Home National Politics Virginia Politicians Weigh In – or Stay Silent – On Jeff Flake’s...

Virginia Politicians Weigh In – or Stay Silent – On Jeff Flake’s Big Speech

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See below for video of Sen. Jeff Flake’s speech to the U.S. Senate this afternoon, and reactions from Virginia politicians. How much do you want to bet that Ed “Profiles in Cowardice” Gillespie won’t say anything about this?

For my part, while I certainly agree with Flake’s words in this speech and wish that every Republican would express the same sentiments, in the end I look at actions much more than words, no matter how stirring those words might sound. In Flake’s case, for instance, here’s 538’s scorecard for Flake: 91.7% “Trump Score,” +31.1 “Trump plus-minus” (“Difference between Flake’s actual and predicted Trump-support scores”). For instance, Flake voted to repeal the Affordable Care Act and to throw millions of Americans off of health insurance. Flake also voted to ram through the stolen Supreme Court seat nomination of Neil Gorsuch. And Flake voted for the horrendous FY 2018 GOP budget resolution. I could go on all day, but the bottom line is that Flake is no hero; if he were, he’d STAY in the Senate, switch to “independent,” fight Trump with every fiber of his being, and run for reelection. Instead, Flake undoubtedly just made ultra-cynical, calculating, soulless Mitch McConnell very happy (if someone so cynical and soulless can even be happy!) today, as this makes it more likely Republicans will hold that Senate seat next year…ugh.

  • Old Matt

    The Bannon-wing of the GOP claims another scalp tho

  • Andy Schmookler

    This can be good news. I just wrote in my notes today, “I hope that more sane GOP leaders retire in this cycle. Retirement frees these Senators from needing to woo the Republican base. And maybe, like Corker and John McCain, they can use their freedom to talk to the American people about the danger that Trump poses to the nation.”

    Now Flake has retired. But he will remain a U.S. Senator from now until the beginning of 2019. And that gives him a platform to speak, when it is a time when many of the people who elected him and elected Trump need to hear important things said.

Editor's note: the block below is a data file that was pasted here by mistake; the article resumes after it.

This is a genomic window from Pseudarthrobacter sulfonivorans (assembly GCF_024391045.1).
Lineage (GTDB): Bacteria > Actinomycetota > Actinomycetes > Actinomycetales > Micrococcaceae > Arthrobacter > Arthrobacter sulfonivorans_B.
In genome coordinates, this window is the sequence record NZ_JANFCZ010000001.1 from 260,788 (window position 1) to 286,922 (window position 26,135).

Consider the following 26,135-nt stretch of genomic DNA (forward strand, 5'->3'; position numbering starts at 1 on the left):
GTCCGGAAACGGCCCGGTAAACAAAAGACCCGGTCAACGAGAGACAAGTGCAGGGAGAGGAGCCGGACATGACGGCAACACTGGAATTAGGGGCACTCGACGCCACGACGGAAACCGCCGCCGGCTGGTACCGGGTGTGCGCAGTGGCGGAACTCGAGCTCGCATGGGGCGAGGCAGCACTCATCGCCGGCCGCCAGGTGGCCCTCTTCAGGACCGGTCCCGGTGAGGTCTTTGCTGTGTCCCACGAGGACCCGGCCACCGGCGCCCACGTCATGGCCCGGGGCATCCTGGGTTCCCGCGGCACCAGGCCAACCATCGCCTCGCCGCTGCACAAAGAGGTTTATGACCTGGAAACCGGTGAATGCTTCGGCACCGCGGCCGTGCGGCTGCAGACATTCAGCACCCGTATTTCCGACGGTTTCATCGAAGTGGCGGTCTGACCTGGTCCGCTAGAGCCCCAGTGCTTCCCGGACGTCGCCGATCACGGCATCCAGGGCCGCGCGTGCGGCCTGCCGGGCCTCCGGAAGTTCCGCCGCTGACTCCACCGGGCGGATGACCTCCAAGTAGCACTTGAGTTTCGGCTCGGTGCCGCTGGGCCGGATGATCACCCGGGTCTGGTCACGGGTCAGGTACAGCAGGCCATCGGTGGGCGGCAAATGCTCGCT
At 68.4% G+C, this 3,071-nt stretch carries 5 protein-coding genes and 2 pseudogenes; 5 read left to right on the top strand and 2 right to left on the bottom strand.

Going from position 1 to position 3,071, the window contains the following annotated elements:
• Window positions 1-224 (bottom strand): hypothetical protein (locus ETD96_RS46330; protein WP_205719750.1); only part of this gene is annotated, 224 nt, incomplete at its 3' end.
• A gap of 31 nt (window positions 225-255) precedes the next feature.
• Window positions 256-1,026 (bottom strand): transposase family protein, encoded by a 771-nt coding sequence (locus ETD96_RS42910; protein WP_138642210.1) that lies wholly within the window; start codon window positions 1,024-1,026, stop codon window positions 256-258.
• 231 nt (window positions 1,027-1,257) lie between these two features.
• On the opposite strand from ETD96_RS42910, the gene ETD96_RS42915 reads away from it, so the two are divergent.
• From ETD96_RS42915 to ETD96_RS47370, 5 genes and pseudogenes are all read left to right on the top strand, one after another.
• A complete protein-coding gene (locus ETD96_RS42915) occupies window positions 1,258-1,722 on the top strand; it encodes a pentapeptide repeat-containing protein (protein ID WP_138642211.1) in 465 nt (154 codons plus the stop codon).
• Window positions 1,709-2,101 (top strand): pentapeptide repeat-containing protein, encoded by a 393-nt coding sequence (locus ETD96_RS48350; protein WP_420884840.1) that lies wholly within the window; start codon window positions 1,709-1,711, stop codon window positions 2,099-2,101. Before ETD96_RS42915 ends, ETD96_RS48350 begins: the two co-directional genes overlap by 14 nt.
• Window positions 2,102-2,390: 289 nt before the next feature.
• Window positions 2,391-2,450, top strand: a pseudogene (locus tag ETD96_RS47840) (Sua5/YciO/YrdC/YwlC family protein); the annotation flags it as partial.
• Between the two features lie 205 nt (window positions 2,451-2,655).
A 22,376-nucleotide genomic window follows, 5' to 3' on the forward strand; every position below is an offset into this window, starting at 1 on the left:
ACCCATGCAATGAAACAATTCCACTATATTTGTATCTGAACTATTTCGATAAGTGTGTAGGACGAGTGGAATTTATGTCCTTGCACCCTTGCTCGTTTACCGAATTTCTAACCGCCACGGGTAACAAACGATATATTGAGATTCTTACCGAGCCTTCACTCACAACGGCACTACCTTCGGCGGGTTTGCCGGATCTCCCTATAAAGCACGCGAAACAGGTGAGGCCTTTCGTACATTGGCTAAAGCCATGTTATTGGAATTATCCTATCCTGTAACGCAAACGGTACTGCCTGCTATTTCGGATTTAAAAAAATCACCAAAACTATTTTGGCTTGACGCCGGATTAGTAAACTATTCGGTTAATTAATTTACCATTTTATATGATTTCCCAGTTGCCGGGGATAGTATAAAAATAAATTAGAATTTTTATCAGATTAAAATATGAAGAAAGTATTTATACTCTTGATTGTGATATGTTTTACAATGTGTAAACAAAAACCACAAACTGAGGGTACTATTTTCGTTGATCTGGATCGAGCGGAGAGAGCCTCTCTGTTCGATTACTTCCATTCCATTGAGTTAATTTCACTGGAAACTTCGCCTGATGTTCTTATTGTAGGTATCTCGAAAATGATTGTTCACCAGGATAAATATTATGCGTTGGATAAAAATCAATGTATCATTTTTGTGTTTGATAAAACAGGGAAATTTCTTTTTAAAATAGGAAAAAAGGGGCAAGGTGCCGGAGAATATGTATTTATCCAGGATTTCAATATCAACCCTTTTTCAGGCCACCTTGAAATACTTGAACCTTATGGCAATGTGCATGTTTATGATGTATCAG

I am betting that Flake will indeed be speaking up. His leaving the Senate means that he’ll likely never have a major political role again. So this is his chance to play this role for the history books.

    That’s what John McCain is clearly doing. And he’s having the time of his life. I hope that Jeff Flake is made of similar stout material.

  • Andy Schmookler

    Is it reasonable to hope that Flake might end up helping the Democrat to win the seat next year? After all, if the GOP nominee is the right-wing nut-job who was challenging him, and who would clearly help prop of Trump, and if Trump represents the threat to basic American values that Flake conjured up in his speech today, how is he going to support Trump through supporting the GOP in that election?

    He COULD just be silent. But if he’s serious about the problem with Trump and what he’s doing to American democracy with his lies and his indecency, perhaps he will come out and endorse the Democrat who will use that seat to try to limit the damage that Trump is doing.

    Which will it be: 1) support the Republican, 2) stay silent, or 3) endorse the Democrat? I think # 1 is the least likely of the three.

  • woodrowfan

    Flake still voted with trump over 90% of the time. He voted to strip people of health care, and to approve Sessions as Atty Gen. The republicans have gone so far around the bend that even a RWer like Flake was going to lose his primary to an Alex Jones fan.

  • Perseus1986